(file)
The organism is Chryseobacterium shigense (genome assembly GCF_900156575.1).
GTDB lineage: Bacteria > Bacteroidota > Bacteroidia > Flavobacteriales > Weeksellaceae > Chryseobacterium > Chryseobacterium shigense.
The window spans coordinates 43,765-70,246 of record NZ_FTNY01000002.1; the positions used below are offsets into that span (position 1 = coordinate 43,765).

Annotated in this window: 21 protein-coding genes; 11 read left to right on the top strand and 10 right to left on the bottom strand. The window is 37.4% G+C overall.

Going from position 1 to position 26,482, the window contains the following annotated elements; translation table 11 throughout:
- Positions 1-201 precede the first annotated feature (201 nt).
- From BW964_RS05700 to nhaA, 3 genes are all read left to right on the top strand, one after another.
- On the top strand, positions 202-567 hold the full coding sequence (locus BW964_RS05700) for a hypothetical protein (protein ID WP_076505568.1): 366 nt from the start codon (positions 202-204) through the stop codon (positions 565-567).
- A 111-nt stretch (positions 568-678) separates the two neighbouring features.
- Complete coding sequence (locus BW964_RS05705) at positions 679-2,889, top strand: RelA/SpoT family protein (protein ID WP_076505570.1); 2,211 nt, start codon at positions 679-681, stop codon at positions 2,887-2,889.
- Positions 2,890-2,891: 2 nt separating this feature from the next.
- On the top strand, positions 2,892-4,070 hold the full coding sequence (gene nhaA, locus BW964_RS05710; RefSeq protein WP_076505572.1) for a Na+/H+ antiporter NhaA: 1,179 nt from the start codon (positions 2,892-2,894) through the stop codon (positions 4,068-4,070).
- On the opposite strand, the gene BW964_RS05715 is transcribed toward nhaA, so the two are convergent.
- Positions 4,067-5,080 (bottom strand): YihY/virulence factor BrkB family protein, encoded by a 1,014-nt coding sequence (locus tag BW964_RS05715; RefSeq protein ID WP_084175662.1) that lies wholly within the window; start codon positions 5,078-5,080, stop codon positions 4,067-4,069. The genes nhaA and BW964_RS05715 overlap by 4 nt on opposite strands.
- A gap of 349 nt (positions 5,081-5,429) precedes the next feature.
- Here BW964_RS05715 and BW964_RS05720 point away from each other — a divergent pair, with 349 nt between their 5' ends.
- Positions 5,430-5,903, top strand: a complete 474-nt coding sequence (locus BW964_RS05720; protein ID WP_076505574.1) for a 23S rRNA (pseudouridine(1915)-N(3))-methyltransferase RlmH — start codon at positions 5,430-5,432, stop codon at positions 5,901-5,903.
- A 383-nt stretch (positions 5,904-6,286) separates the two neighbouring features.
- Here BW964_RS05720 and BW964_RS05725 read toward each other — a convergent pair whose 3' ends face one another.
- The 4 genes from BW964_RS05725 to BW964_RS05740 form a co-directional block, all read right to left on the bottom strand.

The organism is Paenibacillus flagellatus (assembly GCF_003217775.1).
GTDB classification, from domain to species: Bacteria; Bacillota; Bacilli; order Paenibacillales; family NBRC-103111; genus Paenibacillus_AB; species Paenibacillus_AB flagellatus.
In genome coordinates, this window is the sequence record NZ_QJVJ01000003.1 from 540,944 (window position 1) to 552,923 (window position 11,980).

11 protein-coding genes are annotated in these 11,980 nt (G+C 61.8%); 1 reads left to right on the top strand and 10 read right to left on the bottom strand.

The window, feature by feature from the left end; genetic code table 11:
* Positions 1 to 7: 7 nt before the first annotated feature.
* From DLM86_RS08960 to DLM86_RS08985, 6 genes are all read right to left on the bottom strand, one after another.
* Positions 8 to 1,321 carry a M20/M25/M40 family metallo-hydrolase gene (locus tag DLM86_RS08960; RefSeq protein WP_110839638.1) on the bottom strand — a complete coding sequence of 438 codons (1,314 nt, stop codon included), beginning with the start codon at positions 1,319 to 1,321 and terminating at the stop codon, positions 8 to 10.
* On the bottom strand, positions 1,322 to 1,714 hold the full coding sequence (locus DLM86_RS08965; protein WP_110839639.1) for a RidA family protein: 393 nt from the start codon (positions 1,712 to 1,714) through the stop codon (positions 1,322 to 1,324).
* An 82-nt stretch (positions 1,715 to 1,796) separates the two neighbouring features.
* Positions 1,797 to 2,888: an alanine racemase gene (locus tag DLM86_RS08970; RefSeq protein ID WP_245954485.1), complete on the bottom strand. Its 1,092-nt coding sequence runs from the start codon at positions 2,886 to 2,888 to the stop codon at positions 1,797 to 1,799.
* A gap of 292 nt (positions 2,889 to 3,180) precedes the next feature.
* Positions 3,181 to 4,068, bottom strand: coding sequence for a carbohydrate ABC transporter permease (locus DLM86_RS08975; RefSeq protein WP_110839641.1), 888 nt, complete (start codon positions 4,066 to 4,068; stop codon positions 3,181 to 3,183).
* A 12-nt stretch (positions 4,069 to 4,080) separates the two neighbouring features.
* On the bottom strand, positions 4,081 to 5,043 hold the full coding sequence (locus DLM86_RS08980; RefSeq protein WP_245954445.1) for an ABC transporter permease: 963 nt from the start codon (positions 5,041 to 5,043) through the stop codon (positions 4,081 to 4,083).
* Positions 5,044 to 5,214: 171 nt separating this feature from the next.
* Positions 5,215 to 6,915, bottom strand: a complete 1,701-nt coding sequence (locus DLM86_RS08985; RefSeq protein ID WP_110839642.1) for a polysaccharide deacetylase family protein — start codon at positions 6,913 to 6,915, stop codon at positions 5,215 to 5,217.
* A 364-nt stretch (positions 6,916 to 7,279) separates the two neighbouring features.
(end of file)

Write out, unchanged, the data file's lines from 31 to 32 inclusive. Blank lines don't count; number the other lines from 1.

* Positions 1,797 to 2,888: an alanine racemase gene (locus tag DLM86_RS08970; RefSeq protein ID WP_245954485.1), complete on the bottom strand. Its 1,092-nt coding sequence runs from the start codon at positions 2,886 to 2,888 to the stop codon at positions 1,797 to 1,799.
* A gap of 292 nt (positions 2,889 to 3,180) precedes the next feature.